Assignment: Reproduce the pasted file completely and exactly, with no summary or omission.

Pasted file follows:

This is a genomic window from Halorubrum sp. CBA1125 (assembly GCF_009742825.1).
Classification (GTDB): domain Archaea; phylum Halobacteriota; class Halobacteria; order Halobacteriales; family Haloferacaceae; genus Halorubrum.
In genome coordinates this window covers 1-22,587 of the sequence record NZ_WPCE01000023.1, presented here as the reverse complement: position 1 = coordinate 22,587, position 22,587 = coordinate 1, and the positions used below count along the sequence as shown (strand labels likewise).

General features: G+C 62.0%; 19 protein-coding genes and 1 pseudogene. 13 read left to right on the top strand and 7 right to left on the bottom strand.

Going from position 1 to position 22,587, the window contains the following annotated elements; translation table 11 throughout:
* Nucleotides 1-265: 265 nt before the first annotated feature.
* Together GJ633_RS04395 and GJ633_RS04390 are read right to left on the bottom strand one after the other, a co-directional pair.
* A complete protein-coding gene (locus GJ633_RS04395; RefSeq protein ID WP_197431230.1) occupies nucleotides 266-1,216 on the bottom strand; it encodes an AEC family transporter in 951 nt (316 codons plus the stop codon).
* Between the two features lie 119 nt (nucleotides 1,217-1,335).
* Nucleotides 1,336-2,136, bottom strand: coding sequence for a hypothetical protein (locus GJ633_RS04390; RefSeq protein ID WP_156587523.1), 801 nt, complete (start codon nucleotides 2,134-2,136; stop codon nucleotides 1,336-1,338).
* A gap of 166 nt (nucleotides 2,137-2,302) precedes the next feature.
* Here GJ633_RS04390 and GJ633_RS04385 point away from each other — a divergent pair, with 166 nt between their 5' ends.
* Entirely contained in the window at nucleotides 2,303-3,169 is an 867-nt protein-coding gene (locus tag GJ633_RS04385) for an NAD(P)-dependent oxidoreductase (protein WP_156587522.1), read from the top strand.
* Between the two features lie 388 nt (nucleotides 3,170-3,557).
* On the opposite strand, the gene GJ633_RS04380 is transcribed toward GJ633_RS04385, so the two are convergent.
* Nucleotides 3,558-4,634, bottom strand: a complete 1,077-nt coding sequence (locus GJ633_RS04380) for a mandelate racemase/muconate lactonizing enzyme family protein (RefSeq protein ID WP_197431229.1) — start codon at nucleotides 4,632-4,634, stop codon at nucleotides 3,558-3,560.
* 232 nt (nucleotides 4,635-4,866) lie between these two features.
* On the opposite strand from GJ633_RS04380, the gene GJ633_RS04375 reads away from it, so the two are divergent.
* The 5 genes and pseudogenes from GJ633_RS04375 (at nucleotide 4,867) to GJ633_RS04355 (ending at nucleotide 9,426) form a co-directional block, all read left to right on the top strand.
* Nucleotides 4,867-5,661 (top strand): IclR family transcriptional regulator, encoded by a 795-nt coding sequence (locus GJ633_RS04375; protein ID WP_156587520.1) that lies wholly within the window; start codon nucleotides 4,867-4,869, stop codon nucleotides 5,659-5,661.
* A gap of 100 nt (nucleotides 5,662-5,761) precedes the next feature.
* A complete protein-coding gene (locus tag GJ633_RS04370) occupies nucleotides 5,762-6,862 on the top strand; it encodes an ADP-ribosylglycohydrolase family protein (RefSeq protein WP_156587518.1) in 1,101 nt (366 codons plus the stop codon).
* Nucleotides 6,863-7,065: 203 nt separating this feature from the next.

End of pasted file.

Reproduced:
This is a genomic window from Halorubrum sp. CBA1125 (assembly GCF_009742825.1).
Classification (GTDB): domain Archaea; phylum Halobacteriota; class Halobacteria; order Halobacteriales; family Haloferacaceae; genus Halorubrum.
In genome coordinates this window covers 1-22,587 of the sequence record NZ_WPCE01000023.1, presented here as the reverse complement: position 1 = coordinate 22,587, position 22,587 = coordinate 1, and the positions used below count along the sequence as shown (strand labels likewise).

General features: G+C 62.0%; 19 protein-coding genes and 1 pseudogene. 13 read left to right on the top strand and 7 right to left on the bottom strand.

Going from position 1 to position 22,587, the window contains the following annotated elements; translation table 11 throughout:
* Nucleotides 1-265: 265 nt before the first annotated feature.
* Together GJ633_RS04395 and GJ633_RS04390 are read right to left on the bottom strand one after the other, a co-directional pair.
* A complete protein-coding gene (locus GJ633_RS04395; RefSeq protein ID WP_197431230.1) occupies nucleotides 266-1,216 on the bottom strand; it encodes an AEC family transporter in 951 nt (316 codons plus the stop codon).
* Between the two features lie 119 nt (nucleotides 1,217-1,335).
* Nucleotides 1,336-2,136, bottom strand: coding sequence for a hypothetical protein (locus GJ633_RS04390; RefSeq protein ID WP_156587523.1), 801 nt, complete (start codon nucleotides 2,134-2,136; stop codon nucleotides 1,336-1,338).
* A gap of 166 nt (nucleotides 2,137-2,302) precedes the next feature.
* Here GJ633_RS04390 and GJ633_RS04385 point away from each other — a divergent pair, with 166 nt between their 5' ends.
* Entirely contained in the window at nucleotides 2,303-3,169 is an 867-nt protein-coding gene (locus tag GJ633_RS04385) for an NAD(P)-dependent oxidoreductase (protein WP_156587522.1), read from the top strand.
* Between the two features lie 388 nt (nucleotides 3,170-3,557).
* On the opposite strand, the gene GJ633_RS04380 is transcribed toward GJ633_RS04385, so the two are convergent.
* Nucleotides 3,558-4,634, bottom strand: a complete 1,077-nt coding sequence (locus GJ633_RS04380) for a mandelate racemase/muconate lactonizing enzyme family protein (RefSeq protein ID WP_197431229.1) — start codon at nucleotides 4,632-4,634, stop codon at nucleotides 3,558-3,560.
* 232 nt (nucleotides 4,635-4,866) lie between these two features.
* On the opposite strand from GJ633_RS04380, the gene GJ633_RS04375 reads away from it, so the two are divergent.
* The 5 genes and pseudogenes from GJ633_RS04375 (at nucleotide 4,867) to GJ633_RS04355 (ending at nucleotide 9,426) form a co-directional block, all read left to right on the top strand.
* Nucleotides 4,867-5,661 (top strand): IclR family transcriptional regulator, encoded by a 795-nt coding sequence (locus GJ633_RS04375; protein ID WP_156587520.1) that lies wholly within the window; start codon nucleotides 4,867-4,869, stop codon nucleotides 5,659-5,661.
* A gap of 100 nt (nucleotides 5,662-5,761) precedes the next feature.
* A complete protein-coding gene (locus tag GJ633_RS04370) occupies nucleotides 5,762-6,862 on the top strand; it encodes an ADP-ribosylglycohydrolase family protein (RefSeq protein WP_156587518.1) in 1,101 nt (366 codons plus the stop codon).
* Nucleotides 6,863-7,065: 203 nt separating this feature from the next.